Sakal, et al (2015)Overconfidence is one of the most substantial causes of spreadsheet errors.
Teo & Tan (1999)Most executives do not really check or verify the accuracy or validity of [their] spreadsheets...
Panko & Ordway (2005)Most large spreadsheets have dozens or even hundreds of errors.
Abreu, et al (2015)Spreadsheets can be viewed as a highly flexible programming environment for end users.
Murphy (2007)60% of large companies feel 'Spreadsheet Hell' describes their reliance on spreadsheets.
Panko (2015)Research on spreadsheet errors is substantial, compelling, and unanimous.
Raffensperger (2001)Never assume a spreadsheet is right, even your own.
Chen & Chan (2000)Spreadsheets are easy to use and very hard to check.
Bishop & McDaid (2007)The quality and reliability of spreadsheets is known to be poor.
Panko (2013)It is irrational to expect large error-free spreadsheets.
Colbenz (2005)Errors in spreadsheets are as ubiquitous as spreadsheets themselves.
Chadwick (2002)Spreadsheet errors... a great, often unrecognised, risk to corporate decision making & financial integrity.
Csernoch & Biro (2013)Studies have shown that there is a high incidence of errors in spreadsheets.
Caulkins, Morrison, & Weidemann (2006)Your spreadsheets may be disasters in the making.
Beaman, et al (2005)Errors in spreadsheets... result in incorrect decisions being made and significant losses incurred.
Hermans & van der Storm (2015)Spreadsheets are the most popular live programming environments, but they are also notoriously fault-prone.
Ross (1996)A lot of decisions are being made on the basis of some bad numbers.
Dunn (2010)Spreadsheets are extraordinarily and unacceptably prone to error.
Paine (2001)Spreadsheets are alarmingly error-prone to write.
Nixon & O'Hara (2010)Spreadsheet errors are still the rule rather than the exception.
Howard (2005)Spreadsheets... pose a greater threat to your business than almost anything you can imagine.
Cunha, et al (2011)Spreadsheets are notoriously error-prone.
Mireault (2015)Developing an error-free spreadsheet has been a problem since the beginning of end-user computing.
Caulkins, Morrison, & Weidemann (2008)Spreadsheets are commonly used and commonly flawed.
Panko (2014)Despite overwhelming and unanimous evidence... companies have continued to ignore spreadsheet error risks.
Miller (2005)Untested spreadsheets are riddled with errors.
Caulkins, Morrison, & Weidemann (2006)People tend to believe their spreadsheets are more accurate than they really are.
Galletta, et al (1993)Even obvious, elementary errors in very simple, clearly documented spreadsheets are... difficult to find.
Panko (2007)The issue is not whether there is an error but how many errors there are and how serious they are.
Mireault & Gresham (2015)Spreadsheets are often hard, if not impossible, to understand.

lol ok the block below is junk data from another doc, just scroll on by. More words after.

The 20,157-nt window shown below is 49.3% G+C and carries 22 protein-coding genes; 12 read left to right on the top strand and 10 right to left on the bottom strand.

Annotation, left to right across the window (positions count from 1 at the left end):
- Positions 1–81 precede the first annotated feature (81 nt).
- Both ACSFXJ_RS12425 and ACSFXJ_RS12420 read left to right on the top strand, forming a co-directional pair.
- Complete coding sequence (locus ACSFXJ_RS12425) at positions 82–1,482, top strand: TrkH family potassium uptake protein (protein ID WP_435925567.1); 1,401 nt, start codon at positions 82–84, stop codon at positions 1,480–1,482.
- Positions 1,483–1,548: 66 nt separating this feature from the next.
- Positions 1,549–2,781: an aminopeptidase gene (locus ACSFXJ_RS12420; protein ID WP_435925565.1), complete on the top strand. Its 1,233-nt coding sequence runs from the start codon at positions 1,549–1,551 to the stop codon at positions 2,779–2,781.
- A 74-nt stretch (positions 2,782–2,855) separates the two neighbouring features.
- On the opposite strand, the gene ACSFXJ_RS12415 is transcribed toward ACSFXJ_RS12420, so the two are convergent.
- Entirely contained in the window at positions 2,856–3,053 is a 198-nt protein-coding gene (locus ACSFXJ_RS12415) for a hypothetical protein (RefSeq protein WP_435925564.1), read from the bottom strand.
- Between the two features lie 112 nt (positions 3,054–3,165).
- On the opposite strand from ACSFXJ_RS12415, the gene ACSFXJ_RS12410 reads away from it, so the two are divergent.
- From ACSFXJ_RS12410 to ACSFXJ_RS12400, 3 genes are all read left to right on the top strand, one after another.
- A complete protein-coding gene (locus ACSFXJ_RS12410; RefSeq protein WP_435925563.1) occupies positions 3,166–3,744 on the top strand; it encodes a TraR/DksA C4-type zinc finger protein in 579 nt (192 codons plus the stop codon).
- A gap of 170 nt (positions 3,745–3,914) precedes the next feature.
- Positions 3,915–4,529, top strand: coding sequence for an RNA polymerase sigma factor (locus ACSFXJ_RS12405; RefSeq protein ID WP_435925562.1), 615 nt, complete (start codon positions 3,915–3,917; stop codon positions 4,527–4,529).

Panko (2008)94% of the 88 spreadsheets audited in 7 studies have contained errors.
Kruck & Sheetz (2001)...few incidents of spreadsheet errors are made public and these are usually not revealed by choice.
Price (2006)The untested spreadsheet is as dangerous and untrustworthy as an untested program.
Sajaniemi (1998)The results given by spreadsheets are often just wrong.
Nixon & O'Hara (2010)It is now widely accepted that errors in spreadsheets are both common and potentially dangerous.
Krishna, et al (2001)Programmers exhibit unwarranted confidence in the correctness of their spreadsheets.
Ayalew (2007)A significant proportion of spreadsheets have severe quality problems.
Rust, et al (2006)Spreadsheets have a notoriously high number of faults.
Burnett & Myers (2014)The software that end users are creating... is riddled with errors.
Reschenhofer & Matthes (2015)Spreadsheet shortcomings can significantly hamper an organization's business operation.
Abraham, et al (2005)Spreadsheets contain errors at an alarmingly high rate.
Panko & Halverson (1996)Every study that has looked for errors has found them... in considerable abundance.
Irons (2003)Spreadsheet errors are pervasive, stubborn, ubiquitous and complex.
Abraham & Erwig (2007)Spreadsheet errors have resulted in huge financial losses.
Kulesz & Ostberg (2013)Spreadsheets are more fault-prone than other software.
Powell, Baker, & Lawson (2009)1% of all formulas in operational spreadsheets are in error.
Panko (1999)Every study, without exception, has found error rates much higher than organizations would wish to tolerate.
Abreu, et al (2015)Despite being staggeringly error prone, spreadsheets are a highly flexible programming environment.
Durusau & Hunting (2015)Spreadsheets are dangerous to their authors and others.
Bock (2016)Spreadsheet development must embrace extensive testing in order to be taken seriously as a profession.